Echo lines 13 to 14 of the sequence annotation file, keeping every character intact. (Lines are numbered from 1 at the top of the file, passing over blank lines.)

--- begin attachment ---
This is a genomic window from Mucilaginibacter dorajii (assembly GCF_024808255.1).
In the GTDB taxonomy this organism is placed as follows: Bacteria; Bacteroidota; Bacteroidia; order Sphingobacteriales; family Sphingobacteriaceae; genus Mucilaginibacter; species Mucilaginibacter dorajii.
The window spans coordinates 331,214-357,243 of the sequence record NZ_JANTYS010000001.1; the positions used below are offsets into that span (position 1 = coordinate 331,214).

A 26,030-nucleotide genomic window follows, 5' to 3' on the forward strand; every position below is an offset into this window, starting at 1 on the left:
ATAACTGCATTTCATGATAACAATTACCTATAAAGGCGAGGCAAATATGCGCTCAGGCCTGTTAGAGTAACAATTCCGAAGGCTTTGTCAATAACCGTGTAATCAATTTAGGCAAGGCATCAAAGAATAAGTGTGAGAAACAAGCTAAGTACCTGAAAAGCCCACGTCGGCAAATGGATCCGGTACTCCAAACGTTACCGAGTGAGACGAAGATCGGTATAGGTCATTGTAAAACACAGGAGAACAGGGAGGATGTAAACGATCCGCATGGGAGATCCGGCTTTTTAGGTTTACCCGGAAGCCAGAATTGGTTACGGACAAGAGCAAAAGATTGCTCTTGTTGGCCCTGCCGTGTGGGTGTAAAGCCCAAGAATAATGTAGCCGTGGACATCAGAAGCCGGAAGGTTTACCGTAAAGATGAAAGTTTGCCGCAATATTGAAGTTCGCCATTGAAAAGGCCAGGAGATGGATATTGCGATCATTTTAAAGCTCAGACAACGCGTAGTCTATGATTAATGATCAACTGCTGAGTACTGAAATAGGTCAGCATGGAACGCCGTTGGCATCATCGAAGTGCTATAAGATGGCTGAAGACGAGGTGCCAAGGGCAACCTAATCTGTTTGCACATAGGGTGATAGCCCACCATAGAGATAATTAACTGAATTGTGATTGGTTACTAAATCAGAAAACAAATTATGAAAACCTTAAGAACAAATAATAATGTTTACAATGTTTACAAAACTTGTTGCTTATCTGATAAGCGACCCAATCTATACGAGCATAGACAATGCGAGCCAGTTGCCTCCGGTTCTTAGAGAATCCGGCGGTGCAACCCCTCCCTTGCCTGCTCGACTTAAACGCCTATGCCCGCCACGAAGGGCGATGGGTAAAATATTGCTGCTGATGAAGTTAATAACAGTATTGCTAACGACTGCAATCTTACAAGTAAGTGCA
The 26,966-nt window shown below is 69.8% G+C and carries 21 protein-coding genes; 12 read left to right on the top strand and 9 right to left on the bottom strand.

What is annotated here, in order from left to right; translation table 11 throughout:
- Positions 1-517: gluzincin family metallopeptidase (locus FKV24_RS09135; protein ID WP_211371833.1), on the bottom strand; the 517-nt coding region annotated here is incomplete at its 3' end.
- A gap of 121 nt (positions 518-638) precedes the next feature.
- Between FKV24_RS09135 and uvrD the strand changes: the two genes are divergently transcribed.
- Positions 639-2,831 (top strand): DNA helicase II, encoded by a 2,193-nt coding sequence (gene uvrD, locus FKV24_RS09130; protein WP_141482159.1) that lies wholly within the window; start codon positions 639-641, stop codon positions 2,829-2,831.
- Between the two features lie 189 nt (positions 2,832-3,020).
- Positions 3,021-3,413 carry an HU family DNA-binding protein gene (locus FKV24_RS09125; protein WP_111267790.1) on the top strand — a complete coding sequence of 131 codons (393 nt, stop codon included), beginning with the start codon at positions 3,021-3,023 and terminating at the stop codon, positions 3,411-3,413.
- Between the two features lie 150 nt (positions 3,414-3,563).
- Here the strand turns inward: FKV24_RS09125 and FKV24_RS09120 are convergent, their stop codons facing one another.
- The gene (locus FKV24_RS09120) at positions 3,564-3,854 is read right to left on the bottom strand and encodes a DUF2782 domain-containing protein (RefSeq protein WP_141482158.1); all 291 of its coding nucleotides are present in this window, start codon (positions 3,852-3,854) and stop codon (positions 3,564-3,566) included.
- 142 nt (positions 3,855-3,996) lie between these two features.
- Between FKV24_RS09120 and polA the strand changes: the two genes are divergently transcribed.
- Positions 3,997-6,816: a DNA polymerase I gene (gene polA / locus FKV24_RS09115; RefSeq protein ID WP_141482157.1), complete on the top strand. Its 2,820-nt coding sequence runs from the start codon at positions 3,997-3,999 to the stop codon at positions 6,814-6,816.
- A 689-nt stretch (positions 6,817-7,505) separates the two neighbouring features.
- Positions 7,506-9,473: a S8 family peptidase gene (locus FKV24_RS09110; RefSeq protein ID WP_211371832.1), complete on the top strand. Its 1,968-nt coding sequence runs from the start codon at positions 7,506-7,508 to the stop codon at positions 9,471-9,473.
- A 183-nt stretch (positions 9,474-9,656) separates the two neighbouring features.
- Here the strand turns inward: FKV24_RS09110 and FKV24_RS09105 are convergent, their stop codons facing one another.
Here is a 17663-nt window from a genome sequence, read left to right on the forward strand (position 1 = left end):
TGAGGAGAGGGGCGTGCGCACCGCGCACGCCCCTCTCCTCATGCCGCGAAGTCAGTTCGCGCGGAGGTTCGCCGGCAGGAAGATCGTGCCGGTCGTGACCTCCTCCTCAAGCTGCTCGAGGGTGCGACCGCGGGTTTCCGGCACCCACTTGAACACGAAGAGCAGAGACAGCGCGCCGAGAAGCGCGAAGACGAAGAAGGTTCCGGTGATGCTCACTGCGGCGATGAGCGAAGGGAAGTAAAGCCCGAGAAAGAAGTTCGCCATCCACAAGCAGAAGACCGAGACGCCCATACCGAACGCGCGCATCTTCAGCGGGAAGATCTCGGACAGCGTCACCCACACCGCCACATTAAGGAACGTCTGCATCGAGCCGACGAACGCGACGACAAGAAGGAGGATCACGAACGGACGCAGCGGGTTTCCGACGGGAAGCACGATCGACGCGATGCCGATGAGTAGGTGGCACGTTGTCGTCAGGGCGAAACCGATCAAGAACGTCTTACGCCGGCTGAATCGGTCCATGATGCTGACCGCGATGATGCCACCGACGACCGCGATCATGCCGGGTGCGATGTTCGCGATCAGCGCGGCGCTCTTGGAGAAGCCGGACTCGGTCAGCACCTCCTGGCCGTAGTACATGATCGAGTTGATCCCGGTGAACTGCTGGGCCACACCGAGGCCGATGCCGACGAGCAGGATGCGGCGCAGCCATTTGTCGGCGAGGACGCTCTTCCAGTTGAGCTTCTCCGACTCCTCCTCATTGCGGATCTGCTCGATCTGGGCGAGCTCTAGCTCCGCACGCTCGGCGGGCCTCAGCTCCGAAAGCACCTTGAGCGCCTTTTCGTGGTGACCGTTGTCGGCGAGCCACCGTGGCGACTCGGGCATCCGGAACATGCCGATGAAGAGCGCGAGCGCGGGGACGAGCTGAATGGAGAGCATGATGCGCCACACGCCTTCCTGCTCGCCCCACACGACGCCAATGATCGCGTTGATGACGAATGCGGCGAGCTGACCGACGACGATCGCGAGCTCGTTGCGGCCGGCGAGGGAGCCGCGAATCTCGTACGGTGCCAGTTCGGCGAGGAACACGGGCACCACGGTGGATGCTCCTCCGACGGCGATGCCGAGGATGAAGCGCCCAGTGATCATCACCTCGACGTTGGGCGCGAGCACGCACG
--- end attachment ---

- Positions 3,021-3,413 carry an HU family DNA-binding protein gene (locus FKV24_RS09125; protein WP_111267790.1) on the top strand — a complete coding sequence of 131 codons (393 nt, stop codon included), beginning with the start codon at positions 3,021-3,023 and terminating at the stop codon, positions 3,411-3,413.
- Between the two features lie 150 nt (positions 3,414-3,563).